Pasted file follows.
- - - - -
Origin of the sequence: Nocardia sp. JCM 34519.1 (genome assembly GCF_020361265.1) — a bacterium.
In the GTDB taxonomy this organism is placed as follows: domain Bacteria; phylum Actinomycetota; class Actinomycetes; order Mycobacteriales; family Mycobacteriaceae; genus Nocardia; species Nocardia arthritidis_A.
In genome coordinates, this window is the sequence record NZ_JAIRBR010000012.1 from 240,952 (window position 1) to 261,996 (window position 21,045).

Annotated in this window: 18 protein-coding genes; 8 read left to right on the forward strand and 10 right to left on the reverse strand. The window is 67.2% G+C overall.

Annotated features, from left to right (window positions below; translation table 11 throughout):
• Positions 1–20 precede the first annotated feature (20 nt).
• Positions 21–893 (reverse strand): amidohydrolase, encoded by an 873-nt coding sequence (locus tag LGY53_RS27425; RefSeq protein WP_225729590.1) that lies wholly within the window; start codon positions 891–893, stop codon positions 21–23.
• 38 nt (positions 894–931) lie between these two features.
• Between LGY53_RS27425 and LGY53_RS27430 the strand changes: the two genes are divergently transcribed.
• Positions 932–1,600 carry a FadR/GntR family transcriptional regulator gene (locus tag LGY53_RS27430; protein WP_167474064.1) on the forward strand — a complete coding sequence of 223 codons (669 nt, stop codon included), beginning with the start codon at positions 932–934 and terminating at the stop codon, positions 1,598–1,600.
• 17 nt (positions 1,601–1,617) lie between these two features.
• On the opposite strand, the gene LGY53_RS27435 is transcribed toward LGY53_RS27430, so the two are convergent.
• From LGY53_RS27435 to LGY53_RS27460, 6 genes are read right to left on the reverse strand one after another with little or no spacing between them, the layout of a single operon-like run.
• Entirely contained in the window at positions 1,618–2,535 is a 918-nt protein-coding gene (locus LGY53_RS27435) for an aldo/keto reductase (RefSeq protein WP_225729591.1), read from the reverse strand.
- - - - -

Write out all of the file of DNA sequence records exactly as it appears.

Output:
Origin of the sequence: Nocardia sp. JCM 34519.1 (genome assembly GCF_020361265.1) — a bacterium.
In the GTDB taxonomy this organism is placed as follows: domain Bacteria; phylum Actinomycetota; class Actinomycetes; order Mycobacteriales; family Mycobacteriaceae; genus Nocardia; species Nocardia arthritidis_A.
In genome coordinates, this window is the sequence record NZ_JAIRBR010000012.1 from 240,952 (window position 1) to 261,996 (window position 21,045).

Annotated in this window: 18 protein-coding genes; 8 read left to right on the forward strand and 10 right to left on the reverse strand. The window is 67.2% G+C overall.

Annotated features, from left to right (window positions below; translation table 11 throughout):
• Positions 1–20 precede the first annotated feature (20 nt).
• Positions 21–893 (reverse strand): amidohydrolase, encoded by an 873-nt coding sequence (locus tag LGY53_RS27425; RefSeq protein WP_225729590.1) that lies wholly within the window; start codon positions 891–893, stop codon positions 21–23.
• 38 nt (positions 894–931) lie between these two features.
• Between LGY53_RS27425 and LGY53_RS27430 the strand changes: the two genes are divergently transcribed.
• Positions 932–1,600 carry a FadR/GntR family transcriptional regulator gene (locus tag LGY53_RS27430; protein WP_167474064.1) on the forward strand — a complete coding sequence of 223 codons (669 nt, stop codon included), beginning with the start codon at positions 932–934 and terminating at the stop codon, positions 1,598–1,600.
• 17 nt (positions 1,601–1,617) lie between these two features.
• On the opposite strand, the gene LGY53_RS27435 is transcribed toward LGY53_RS27430, so the two are convergent.
• From LGY53_RS27435 to LGY53_RS27460, 6 genes are read right to left on the reverse strand one after another with little or no spacing between them, the layout of a single operon-like run.
• Entirely contained in the window at positions 1,618–2,535 is a 918-nt protein-coding gene (locus LGY53_RS27435) for an aldo/keto reductase (RefSeq protein WP_225729591.1), read from the reverse strand.